Wow, this is super long already. I guess I will close this now, since I can't think of anything else to share at the moment. I just have to say how grateful I am for this Gospel and all the blessings that it has brought into my life. I was pondering to myself earlier what exactly are the blessings that the Gospel has brought to my life that nothing else could have and it really made me appreciate what a beautiful blessing it is. We have access to so many gifts and so much power, real Priesthood power, the power of God, and through that, we are guided by continuing revelation. We have scripture both ancient and modern, as well as the gift of the Holy Ghost, to guide us in our daily decisions and give us the confidence necessary to obey and trust in the Lord's commandments and His plan for us. We have the opportunity to gain a personal witness for ourselves of the truthfulness of the Gospel as we live it and pray about it. That personal witness is the source from which we can draw strength to withstand the temptations of the world and hold fast to what we know to be right and true. The peace and happiness that this knowledge brings is unique, priceless, unlimited, and everlasting. We are so, so blessed. :) 

I pray you all have a wonderful week, and take a moment to count to yourself the blessings that the Gospel has brought into YOUR life. I love and miss you and pray for you always! Stay safe, and good luck in your adventures this week!

Love always,
Sister Emma Franks

Monday, October 13, 2014

Sister Franks in the Philippines - October 12, 2014

Today is the first day of the first week of the best transfer ever!! :)

We just got to Mindoro this morning (there were no flights on Friday for some reason, which I will get back to later), and still haven't gotten to our new home yet. We woke up at 2:30AM, got to the airport at 4AM for our 6AM flight (had to wait on the elders a little bit but it's all good!) and then went straight to our district meeting (after a quick bi-district breakfast at Jollibee--the one food chain restaurant here on "the rock"). It has already been the best day though! :) I got to meet a woman on the plane who is from here in San Jose (didn't get to talk to her as much as I had hoped because she was sleeping, or at least had her eyes closed, most of the flight...but at least I got to give her a pass-along Mormon.org card), and we had an awesome district meeting. Elder Horsley, one of the senior couple missionaries, shared a thought/lesson about the power of testimonies and witnesses, and President Barlow (a counselor in the mission presidency/senior couple missionary here in San Jose) talked about our vision for helping Mindoro become a stake and what needs to happen to accomplish it. We definitely have our work cut out for us, but I am so excited!! More and more, I am realizing the immensity of the task and trust that has been given to us sisters in Magsaysay.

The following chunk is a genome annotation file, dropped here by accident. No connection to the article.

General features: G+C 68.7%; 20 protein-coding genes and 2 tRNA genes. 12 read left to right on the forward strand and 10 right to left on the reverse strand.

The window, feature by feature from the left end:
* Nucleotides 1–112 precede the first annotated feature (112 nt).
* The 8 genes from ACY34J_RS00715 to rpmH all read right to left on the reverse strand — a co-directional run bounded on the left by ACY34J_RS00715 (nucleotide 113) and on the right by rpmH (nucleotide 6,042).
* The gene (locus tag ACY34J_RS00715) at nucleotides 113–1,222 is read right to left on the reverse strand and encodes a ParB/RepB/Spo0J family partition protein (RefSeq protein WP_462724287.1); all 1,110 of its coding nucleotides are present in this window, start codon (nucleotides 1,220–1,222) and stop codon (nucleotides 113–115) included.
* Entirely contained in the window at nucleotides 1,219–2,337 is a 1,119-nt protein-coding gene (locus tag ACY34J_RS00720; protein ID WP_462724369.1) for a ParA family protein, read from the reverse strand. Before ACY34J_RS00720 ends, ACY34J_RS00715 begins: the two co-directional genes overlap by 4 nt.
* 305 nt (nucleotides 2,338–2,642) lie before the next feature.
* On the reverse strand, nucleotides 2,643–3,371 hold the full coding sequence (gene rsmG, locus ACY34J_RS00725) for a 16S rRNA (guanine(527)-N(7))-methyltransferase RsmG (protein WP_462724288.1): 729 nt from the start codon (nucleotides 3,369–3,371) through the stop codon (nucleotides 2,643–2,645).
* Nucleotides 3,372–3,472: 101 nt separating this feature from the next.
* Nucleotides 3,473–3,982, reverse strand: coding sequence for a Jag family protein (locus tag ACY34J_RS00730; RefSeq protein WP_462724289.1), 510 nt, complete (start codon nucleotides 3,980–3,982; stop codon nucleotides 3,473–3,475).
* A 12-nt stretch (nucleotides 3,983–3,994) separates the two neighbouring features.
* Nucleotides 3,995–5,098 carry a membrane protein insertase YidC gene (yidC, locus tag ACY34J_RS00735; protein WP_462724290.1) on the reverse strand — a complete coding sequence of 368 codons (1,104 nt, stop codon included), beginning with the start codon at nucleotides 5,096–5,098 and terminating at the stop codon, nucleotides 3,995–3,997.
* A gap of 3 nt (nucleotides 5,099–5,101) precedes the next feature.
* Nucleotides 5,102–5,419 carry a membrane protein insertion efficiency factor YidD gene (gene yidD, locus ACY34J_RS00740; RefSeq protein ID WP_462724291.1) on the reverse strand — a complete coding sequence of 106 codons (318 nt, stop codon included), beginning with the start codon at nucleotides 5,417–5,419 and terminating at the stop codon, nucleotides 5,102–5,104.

I don't have any experience to report yet, so I will just share what I've been told: 
-Magsaysay has never had sisters before.
-Magsaysay is the second largest branch in the mission (membership-wise), with the lowest sacrament attendance. 
-In the past, the elders are the ones who have blessed the sacrament every week, because their priesthood holder attendance is so low. 
-Magsaysay is SO EXCITED to have sisters! They are the ones who requested it, and they have already started making maps and things to help us get to work right away. :) 
Sister Panugaling, Sister Alailima, Sister Panis, and I are SO PUMPED to get to work here and take part in the miracles the Lord is preparing for this wonderful branch and district!! :D 
It is not only a groundbreaking occurrence that we get to be the first sisters in Magsaysay, but President Revillo made it very clear to Sister Alailima and I while we were waiting in the mission office last night that his main concern here is helping to build the priesthood foundation in the branch here, and that is to be our focus. We are to build and sustain and support the new branch president, nurture the less-active families, and bring back those who were once strong but have faltered a bit. It's been made clear that as we focus on building up the members, the investigators will come with it.